Dakota Peoples was impressed by the way in which the film illustrated how so many different types of people could come together in peaceful protest to make a difference. “I loved how the filmmaker showed that diversity – the different organizations, colors, races, and religions all coming together to peacefully show the choices they wanted to make,” Peoples said. “No two people are the same and we all have to make our own decisions and exercise our rights. The filmmaker really showed that, and we need Al Holland Does 2017 TGIM 04more of that in the world right now.”

Al Holland liked the film too, but had to confess that he was somewhat distracted from fully absorbing the film’s overarching message by how quickly the text crawled across the screen and some of the costumes worn by the marchers. He was particularly puzzled by a sequence that depicted several women who were sporting flesh-colored mustaches on their upper lips. “Can Stephanie Davis Does 2017 TGIM 10anyone tell me what that was all about,” Holland implored the audience. “Ahhhhhhhhhhhhh,” he responded good-naturedly when a female audience member explained that the “mustaches” were fallopian tubes attached to ovaries.

Stephanie Davis was struck by the inventive and oft-artistic costuming, placards and music the protesters employed. But in her estimation, the real strength of the film was the extent and degree Oct 2017 TGIM Audience Participation 01to which it depicted the support, camaraderie and sense of connection the participants shared. “To see those women gathered together and have each other and have that feeling of camaraderie, of knowing they’re not alone, gave me a warm feeling,” Davis observed.

“It was also a good statement on peaceful protest, which finds itself these days under attack,” she added thoughtfully. “What those women and men Oct 2017 TGIM Audience Participation 02were doing during the Women’s March was peaceful protest and we have to protect that just as we have to protect the right of an NFL player to take a knee to protest racial inequality and police shootings.”

In many, perhaps even most instances, the audience’s observations, insights and comments prove far more enlightening than those offered by the celebrity judges. On this evening, however, what stood out was the Oct 2017 TGIM Audience Participation 05negative reaction uniformly expressed by male audience members and the failure of the women in the audience to counter their sentiments and stand up for the film.

Guy 1 disagreed with Dakota People’s comments about diversity. “Speaking of diversity, it would have been nice to see just one guy. I know it was about the women and needed to be about the women, but diversity cuts both ways.” As a point in fact, several Oct 2017 TGIM Audience Participation 03men were pictured in the footage included in the documentary.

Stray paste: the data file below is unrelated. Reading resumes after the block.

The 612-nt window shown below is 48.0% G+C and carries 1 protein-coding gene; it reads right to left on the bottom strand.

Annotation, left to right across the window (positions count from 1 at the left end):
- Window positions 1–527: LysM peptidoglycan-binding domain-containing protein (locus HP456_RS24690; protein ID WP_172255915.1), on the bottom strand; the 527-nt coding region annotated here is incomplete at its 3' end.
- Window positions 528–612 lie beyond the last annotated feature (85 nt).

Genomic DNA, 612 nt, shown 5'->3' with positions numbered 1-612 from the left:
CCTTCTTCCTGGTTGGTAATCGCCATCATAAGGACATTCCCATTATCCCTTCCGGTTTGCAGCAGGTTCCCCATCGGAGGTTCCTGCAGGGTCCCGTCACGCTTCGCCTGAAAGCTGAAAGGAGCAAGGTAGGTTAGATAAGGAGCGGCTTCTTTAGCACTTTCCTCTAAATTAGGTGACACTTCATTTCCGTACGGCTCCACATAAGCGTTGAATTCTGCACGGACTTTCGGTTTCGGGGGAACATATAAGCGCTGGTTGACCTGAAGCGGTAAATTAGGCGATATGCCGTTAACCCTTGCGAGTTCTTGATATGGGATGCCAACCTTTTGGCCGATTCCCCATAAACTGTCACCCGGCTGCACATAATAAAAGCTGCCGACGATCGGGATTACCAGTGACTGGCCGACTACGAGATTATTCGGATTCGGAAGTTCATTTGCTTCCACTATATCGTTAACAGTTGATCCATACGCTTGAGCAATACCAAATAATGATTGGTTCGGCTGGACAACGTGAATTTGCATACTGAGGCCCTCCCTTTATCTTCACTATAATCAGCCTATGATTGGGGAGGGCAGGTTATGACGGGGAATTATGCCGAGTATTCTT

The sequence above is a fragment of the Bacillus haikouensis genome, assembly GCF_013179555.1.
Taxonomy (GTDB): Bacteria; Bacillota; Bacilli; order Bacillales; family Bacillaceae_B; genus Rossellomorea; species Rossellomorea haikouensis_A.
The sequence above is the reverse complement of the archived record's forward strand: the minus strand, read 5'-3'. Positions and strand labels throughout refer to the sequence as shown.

Guy 2 stated, “This goes back to Kent State, to Vietnam, and even today with the NFL. You ask three people why you’re protesting and you get three different answers. Same thing with this. Most of these people were there for the party atmosphere and the trip to Washington. The real question is never answered.”

Guy 2 can perhaps be forgiven for not being familiar with the scope and breadth of the Unity Principles being advanced by the Women’s March. Women of Maidan 01But it is interesting that he would be put off by the ebullience that would naturally arise at a gathering of people who were experiencing a sense of empowerment, validation and esprit de corps, some for the very first time. [The comparison to Kent State, in which 29 members of the Ohio National Guard fired 67 rounds of ammunition into a crowd of unarmed students at a Vietnam War protest, killing four and wounding nine, was curious as the protesters at Kent State had assembled specifically to denounce President Richard Nixon’s expansion of the war into Cambodia several days earlier and the Ohio governor’s attempt to silence them by revoking their permit to assemble on campus on the day of the sWomen of Maidan 09hootings.]

The remarks went from the sublime to the ridiculous when Guy 3 took the microphone from Melissa DeHaven. He brought up a 1997 science fiction drama starring Jodie Foster in which her character, Dr. Ellie Arroway, travels through a series of wormholes to a distant galaxy to encounter an alien on a beach who appears to her in the form of her deceased father. “He said to her something very poignant that we need to be cognizant of fWomen of Maidan 04rom one end of this country to the other end of this planet: ‘Why can’t you people just get along?’ And that’s the problem. If we all got along, all this BS would stop.”